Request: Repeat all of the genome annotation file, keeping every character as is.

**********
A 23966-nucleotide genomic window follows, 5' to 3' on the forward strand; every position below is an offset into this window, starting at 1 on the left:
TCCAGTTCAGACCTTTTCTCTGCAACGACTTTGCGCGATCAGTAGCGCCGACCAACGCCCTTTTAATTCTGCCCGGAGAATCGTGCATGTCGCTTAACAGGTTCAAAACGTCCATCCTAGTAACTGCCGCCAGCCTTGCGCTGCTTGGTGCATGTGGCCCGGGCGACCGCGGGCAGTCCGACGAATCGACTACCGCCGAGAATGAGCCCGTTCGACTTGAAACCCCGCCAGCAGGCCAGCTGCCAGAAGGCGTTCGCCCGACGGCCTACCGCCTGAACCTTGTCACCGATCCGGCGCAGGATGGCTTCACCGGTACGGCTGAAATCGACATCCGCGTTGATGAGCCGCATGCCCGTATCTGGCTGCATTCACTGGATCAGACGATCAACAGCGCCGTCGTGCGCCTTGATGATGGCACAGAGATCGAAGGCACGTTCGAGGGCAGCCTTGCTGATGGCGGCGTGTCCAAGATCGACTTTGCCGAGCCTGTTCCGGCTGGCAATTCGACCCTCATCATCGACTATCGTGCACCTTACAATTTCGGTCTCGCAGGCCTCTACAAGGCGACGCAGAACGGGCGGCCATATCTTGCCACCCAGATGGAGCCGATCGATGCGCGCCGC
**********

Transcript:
A 23966-nucleotide genomic window follows, 5' to 3' on the forward strand; every position below is an offset into this window, starting at 1 on the left:
TCCAGTTCAGACCTTTTCTCTGCAACGACTTTGCGCGATCAGTAGCGCCGACCAACGCCCTTTTAATTCTGCCCGGAGAATCGTGCATGTCGCTTAACAGGTTCAAAACGTCCATCCTAGTAACTGCCGCCAGCCTTGCGCTGCTTGGTGCATGTGGCCCGGGCGACCGCGGGCAGTCCGACGAATCGACTACCGCCGAGAATGAGCCCGTTCGACTTGAAACCCCGCCAGCAGGCCAGCTGCCAGAAGGCGTTCGCCCGACGGCCTACCGCCTGAACCTTGTCACCGATCCGGCGCAGGATGGCTTCACCGGTACGGCTGAAATCGACATCCGCGTTGATGAGCCGCATGCCCGTATCTGGCTGCATTCACTGGATCAGACGATCAACAGCGCCGTCGTGCGCCTTGATGATGGCACAGAGATCGAAGGCACGTTCGAGGGCAGCCTTGCTGATGGCGGCGTGTCCAAGATCGACTTTGCCGAGCCTGTTCCGGCTGGCAATTCGACCCTCATCATCGACTATCGTGCACCTTACAATTTCGGTCTCGCAGGCCTCTACAAGGCGACGCAGAACGGGCGGCCATATCTTGCCACCCAGATGGAGCCGATCGATGCGCGCCGC